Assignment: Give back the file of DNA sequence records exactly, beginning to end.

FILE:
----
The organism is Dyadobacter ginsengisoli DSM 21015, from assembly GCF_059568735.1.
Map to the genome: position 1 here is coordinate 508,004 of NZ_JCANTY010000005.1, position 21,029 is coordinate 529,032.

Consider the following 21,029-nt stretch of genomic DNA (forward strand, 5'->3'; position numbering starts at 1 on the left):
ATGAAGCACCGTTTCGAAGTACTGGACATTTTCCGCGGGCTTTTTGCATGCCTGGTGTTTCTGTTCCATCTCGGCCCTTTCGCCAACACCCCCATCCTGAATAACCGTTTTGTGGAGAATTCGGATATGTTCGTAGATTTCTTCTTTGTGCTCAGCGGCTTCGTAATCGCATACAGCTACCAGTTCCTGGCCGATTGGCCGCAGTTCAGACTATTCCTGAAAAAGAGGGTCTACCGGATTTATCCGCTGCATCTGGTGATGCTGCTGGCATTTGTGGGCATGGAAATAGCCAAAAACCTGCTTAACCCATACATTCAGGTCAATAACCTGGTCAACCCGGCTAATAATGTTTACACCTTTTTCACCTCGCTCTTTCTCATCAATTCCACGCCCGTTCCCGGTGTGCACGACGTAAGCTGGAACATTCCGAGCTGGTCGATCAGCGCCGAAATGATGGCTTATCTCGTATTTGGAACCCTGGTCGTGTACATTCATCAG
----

The organism is Dyadobacter ginsengisoli DSM 21015, from assembly GCF_059568735.1.
Map to the genome: position 1 here is coordinate 508,004 of NZ_JCANTY010000005.1, position 21,029 is coordinate 529,032.

Consider the following 21,029-nt stretch of genomic DNA (forward strand, 5'->3'; position numbering starts at 1 on the left):
ATGAAGCACCGTTTCGAAGTACTGGACATTTTCCGCGGGCTTTTTGCATGCCTGGTGTTTCTGTTCCATCTCGGCCCTTTCGCCAACACCCCCATCCTGAATAACCGTTTTGTGGAGAATTCGGATATGTTCGTAGATTTCTTCTTTGTGCTCAGCGGCTTCGTAATCGCATACAGCTACCAGTTCCTGGCCGATTGGCCGCAGTTCAGACTATTCCTGAAAAAGAGGGTCTACCGGATTTATCCGCTGCATCTGGTGATGCTGCTGGCATTTGTGGGCATGGAAATAGCCAAAAACCTGCTTAACCCATACATTCAGGTCAATAACCTGGTCAACCCGGCTAATAATGTTTACACCTTTTTCACCTCGCTCTTTCTCATCAATTCCACGCCCGTTCCCGGTGTGCACGACGTAAGCTGGAACATTCCGAGCTGGTCGATCAGCGCCGAAATGATGGCTTATCTCGTATTTGGAACCCTGGTCGTGTACATTCATCAG